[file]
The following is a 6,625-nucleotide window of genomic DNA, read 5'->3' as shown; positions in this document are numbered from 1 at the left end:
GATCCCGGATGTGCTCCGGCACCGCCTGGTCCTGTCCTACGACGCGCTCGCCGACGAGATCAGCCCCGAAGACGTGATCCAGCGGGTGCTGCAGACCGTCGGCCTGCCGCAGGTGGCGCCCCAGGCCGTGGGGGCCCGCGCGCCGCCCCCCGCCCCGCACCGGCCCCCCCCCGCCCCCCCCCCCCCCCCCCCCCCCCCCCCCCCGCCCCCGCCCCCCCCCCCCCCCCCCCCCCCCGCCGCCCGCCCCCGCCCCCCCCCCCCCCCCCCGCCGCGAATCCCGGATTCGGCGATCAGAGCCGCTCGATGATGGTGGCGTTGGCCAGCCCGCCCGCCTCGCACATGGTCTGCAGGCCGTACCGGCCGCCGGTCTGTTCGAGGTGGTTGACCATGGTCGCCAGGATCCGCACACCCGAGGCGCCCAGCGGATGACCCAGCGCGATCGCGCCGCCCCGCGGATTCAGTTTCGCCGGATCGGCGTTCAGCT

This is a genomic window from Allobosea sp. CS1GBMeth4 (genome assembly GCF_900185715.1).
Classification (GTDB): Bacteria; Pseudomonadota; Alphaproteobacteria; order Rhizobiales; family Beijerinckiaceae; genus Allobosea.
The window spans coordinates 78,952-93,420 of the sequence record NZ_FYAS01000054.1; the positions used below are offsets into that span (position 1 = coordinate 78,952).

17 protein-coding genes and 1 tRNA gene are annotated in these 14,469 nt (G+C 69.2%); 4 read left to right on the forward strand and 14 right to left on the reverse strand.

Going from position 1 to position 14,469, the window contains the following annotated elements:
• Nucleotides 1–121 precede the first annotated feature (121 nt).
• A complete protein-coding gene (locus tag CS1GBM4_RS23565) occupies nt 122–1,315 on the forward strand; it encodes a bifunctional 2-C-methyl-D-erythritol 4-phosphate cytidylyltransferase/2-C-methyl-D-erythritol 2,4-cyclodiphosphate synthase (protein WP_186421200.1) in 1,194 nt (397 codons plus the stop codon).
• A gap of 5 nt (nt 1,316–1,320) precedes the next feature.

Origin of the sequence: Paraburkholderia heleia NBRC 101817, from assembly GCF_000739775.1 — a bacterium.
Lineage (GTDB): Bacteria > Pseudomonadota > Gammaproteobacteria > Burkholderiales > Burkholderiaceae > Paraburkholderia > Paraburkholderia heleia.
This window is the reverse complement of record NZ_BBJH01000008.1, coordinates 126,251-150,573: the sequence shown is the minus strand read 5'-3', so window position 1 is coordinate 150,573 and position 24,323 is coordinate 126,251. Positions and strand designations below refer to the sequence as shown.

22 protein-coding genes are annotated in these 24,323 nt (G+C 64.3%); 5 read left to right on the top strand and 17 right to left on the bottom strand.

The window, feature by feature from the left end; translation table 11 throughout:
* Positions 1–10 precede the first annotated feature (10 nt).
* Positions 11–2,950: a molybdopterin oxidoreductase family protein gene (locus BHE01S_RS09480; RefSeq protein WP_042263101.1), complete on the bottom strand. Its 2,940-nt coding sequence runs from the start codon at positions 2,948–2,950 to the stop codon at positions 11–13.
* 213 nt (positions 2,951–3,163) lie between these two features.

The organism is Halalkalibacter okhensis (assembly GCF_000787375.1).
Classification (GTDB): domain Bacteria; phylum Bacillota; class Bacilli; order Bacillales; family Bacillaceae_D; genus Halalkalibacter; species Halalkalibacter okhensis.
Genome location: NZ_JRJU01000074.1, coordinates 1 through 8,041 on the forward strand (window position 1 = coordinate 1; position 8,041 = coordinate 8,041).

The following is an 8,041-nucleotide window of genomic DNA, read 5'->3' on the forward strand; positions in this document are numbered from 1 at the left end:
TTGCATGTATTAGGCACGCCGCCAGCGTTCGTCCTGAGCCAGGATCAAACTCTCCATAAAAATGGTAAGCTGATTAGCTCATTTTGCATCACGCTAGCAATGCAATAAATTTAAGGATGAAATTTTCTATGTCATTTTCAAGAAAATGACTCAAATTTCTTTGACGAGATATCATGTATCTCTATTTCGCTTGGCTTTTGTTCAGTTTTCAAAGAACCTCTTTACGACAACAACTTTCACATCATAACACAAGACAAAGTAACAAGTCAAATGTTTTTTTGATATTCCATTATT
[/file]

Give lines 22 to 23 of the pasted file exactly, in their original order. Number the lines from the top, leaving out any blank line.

The following is an 8,041-nucleotide window of genomic DNA, read 5'->3' on the forward strand; positions in this document are numbered from 1 at the left end:
TTGCATGTATTAGGCACGCCGCCAGCGTTCGTCCTGAGCCAGGATCAAACTCTCCATAAAAATGGTAAGCTGATTAGCTCATTTTGCATCACGCTAGCAATGCAATAAATTTAAGGATGAAATTTTCTATGTCATTTTCAAGAAAATGACTCAAATTTCTTTGACGAGATATCATGTATCTCTATTTCGCTTGGCTTTTGTTCAGTTTTCAAAGAACCTCTTTACGACAACAACTTTCACATCATAACACAAGACAAAGTAACAAGTCAAATGTTTTTTTGATATTCCATTATT